A PAIR of kind-hearted brass band players from South Tyneside really hit a high note for an epic charity challenge.
Tuba player Dan Knott, from West Boldon, and cornet player Stephen Wilkinson were part of a 30-strong team who marched up the three highest mountains in Britain in the space of 24 hours – taking their trusty instruments with them.
The best of brass, known as Three Peaks Brass, completed the gruelling Three Peaks Challenge over the bank holiday weekend in aid of the Multiple Sclerosis Society.
They played Flower of Scotland at the summit of Ben Nevis, Jerusalem on Scafell Pike and Land of my Fathers on Snowdon.
The ambitious group smashed their fundraising target of £10,000 and beat the 24-hour target by 10 minutes.
Dan, 29, said: “It went very well. We completed the challenge in 23 hours and 50 minutes, just under the 24 hours.
“I was fine going up the mountains, but it was coming back down that was more difficult and a strain on the knees.
“There was a great camaraderie between us all. Everyone was working together to make sure we all finished.
“We aimed to raise £10,000 but have already broken through the £16,000 barrier.
“We are already talking about holding other events for the charity in the future. I have made lifelong friendships.” Dan, who plays with the Reg Vardy Brass Band in Stanley, shed nearly five stone to get himself in peak condition for the unique charity challenge.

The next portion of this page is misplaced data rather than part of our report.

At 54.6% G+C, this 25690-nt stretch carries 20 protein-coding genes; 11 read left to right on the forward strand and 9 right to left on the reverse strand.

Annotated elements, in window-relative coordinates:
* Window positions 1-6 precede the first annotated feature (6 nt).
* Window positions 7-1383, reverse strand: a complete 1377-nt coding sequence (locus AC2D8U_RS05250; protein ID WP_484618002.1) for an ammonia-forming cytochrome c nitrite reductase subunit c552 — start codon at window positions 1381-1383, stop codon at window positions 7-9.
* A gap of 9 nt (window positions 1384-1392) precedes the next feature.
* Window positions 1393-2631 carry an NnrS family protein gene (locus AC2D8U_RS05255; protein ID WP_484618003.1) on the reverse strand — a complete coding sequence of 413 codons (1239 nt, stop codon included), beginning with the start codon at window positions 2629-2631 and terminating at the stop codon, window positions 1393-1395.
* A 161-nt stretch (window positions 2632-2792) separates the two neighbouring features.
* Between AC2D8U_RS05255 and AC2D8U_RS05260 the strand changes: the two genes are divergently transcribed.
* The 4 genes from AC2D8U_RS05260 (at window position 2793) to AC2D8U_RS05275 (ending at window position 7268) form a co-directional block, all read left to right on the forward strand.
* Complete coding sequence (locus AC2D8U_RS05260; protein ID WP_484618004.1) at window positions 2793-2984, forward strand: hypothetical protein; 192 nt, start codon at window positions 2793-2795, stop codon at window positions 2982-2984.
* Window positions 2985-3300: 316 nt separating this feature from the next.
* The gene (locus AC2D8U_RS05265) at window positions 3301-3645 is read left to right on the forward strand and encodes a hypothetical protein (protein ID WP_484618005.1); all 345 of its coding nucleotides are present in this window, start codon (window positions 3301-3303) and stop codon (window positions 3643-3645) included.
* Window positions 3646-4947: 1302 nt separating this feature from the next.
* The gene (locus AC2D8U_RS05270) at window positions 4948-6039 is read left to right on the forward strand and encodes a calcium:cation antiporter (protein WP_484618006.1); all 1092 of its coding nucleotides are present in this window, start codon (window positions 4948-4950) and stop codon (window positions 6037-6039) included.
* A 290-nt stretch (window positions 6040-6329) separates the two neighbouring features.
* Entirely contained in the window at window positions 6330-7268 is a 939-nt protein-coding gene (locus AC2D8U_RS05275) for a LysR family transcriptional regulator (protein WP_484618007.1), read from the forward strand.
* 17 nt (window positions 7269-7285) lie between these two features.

The fundraising feat was the brainchild of James Parkinson, whose mother suffers from multiple sclerosis. Dan heard about the musical mountain climb through a mutual friend of James and was determined to play his part.
The band of charity champions are eager to work together again to raise even more funds for the charity.
Organiser and tenor horn player James, 29, from Wigan, said: “This was a massive challenge and the dedication of everyone involved has been incredible.
“Our original fundraising target for the MS Society was £10,000 and we’ve smashed that.
“The event was everything I wanted it to be and more – I can’t thank everyone involved enough.”
James followed in the footsteps of his father, who attempted a similar challenge in the 1980s to raise money for charity by climbing Ben Nevis and performing on top.
In addition to the 24-hour challenge, the band also put on a fundraising concert in Ashton-in-Makerfield, near Wigan, the night before last weekend’s challenge.
The musicians rehearsed together for the first time just hours before the concert, the performance included a piece specifically written for the band by composer Peter Meechan.
The musical mountain march is thought to be the first time a full brass band – which had to work as a team to carry usual walking equipment as well as the full complement of 30 brass instruments including trombones, cornets, euphoniums and tubas weighing 12kg each – has completed the Three Peaks Challenge.
n Donations can still be made to the band by logging on to virginmoneygiving.com/team/3peaksbrass.